Mulata Dancers - The traditional mulata dancers can be seen on parade at Carnaval and also at cultural shows. They wear beautiful feathered costumes and high heels as they dance traditional South American dances.
Carnaval - The biggest national event in Brazil is Carnaval. It has spectacular street parades, costumes and vibrant music. Many people visit Rio specifically to see the Carnaval parades. The Carnaval is held 40 days before Easter at the beginning of Lent. Other huge celebrations also take place in Salvador, Recife and Olinda.
Sugar Loaf Mountain (Pao de Acucar) - Sugar Loaf Mountain has a twin set of cable cars, which ascend the 390-foot mountain to give great views of the city and the beaches. The first cable car brings passengers to the top of Urca Mountain and the second cable car takes riders to the summit. It is a great place to visit first to give an overview of the area. There is a small nature resort there with monkeys.
Ipanema & Copacabana Beaches - These world famous beaches were made even more popular by the song ‘The girl from Ipanema’ and of course ‘Copacabana’. There is a hiking trail from Ipanema and both have chic boutiques and restaurants nearby. The beaches are exceptionally beautiful with safe bathing and lovely scenery. Ipanema Beach is adjacent to Copacabana Beach, which together must make the two best known beaches in the world and probably the two longest stretches of sand in the world.
Lapa Arches (Arcos da Lapa) - The Carioca Aqueduct is an 18th Century aqueduct used to carry water from the river into the city. It is an impressive sight and is often known as the Lapa Arches (Arcos da Lapa). It now carries the trams connecting the Santa Teresa neighborhood with the city.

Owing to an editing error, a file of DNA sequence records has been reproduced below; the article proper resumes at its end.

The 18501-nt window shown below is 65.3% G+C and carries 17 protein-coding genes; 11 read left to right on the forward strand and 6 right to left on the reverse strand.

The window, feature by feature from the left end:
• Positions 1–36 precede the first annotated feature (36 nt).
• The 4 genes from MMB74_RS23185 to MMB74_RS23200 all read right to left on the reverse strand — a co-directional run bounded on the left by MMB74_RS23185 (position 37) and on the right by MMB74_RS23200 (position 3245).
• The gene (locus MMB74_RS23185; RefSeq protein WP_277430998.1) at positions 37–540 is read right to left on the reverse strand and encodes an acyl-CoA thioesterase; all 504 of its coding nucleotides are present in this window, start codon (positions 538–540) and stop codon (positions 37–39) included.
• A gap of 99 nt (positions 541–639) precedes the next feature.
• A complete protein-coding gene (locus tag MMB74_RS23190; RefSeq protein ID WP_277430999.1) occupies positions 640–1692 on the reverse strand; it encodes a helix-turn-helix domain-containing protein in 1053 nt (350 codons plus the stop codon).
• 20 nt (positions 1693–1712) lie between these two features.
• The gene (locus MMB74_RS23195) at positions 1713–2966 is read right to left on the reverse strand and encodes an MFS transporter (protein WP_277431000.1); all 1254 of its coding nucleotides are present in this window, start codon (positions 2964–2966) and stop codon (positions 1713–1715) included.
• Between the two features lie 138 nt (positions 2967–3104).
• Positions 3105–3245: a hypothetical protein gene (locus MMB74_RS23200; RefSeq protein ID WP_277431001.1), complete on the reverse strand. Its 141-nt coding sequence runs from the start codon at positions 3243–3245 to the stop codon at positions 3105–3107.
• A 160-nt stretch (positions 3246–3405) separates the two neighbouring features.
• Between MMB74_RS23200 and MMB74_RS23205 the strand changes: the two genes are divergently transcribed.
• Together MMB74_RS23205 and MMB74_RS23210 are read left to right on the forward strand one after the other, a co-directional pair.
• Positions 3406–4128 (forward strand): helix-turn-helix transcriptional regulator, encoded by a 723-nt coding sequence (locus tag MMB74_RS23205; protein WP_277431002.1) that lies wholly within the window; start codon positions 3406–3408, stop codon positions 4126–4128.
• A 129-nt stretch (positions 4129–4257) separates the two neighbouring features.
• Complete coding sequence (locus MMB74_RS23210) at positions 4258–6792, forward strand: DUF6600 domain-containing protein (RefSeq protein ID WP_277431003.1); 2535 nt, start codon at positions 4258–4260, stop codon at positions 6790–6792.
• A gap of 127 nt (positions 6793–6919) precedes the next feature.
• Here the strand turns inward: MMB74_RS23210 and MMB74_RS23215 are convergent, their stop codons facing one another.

Botanical Gardens - The Botanical Gardens are well worth exploring in Rio. They were created by the Royal Family and are surrounded by the coastal rain forest and a beautiful lagoon, which feeds a stream and irrigates the gardens. In the bustling and crowded city, the gardens are a pleasant respite of calm. There are a host of fruit trees, bromeliads and orchids high in the trees.
Tijuca National Park - Tijuca National Park is a huge tropical rainforest within the heart of the city of Rio de Janeiro. It covers 120km square (46 square miles) and is the largest urban park in the world. Christ the Redeemer on Corcovado Mountain is within the park and there is also Gavea Rock (Pedra de Gavea) and Beautifulo Rock (Pedra Bonita).
A Jeep Tour is the best way to see Tijuca National Park as it can negotiate the steep terrain and narrow rough roads. The tour will take you to see archaeological ruins, hidden caves and beautiful waterfalls. The park is also home to snakes, sloths, monkeys and other small mammals.
Amazon Rainforest - The Amazon River is the largest River in the world. It is estimated to be somewhere between 6259 – 6800 km (3889 - 4225 miles) long. It also has the largest drainage basin and in places appears to be more of a sea than a river. There are no bridges across the Amazon. No bridge could span it and also it flows through the remote rainforest so there are no roads either. The Amazon does have a bore, or tidal phenomenomon just north of Cabo do Norte. The walls of water flow down carrying silt at up to 16mph, which the Ocean sweeps up and carrries out to sea. This is a popular spot for River surfers to practise their sport.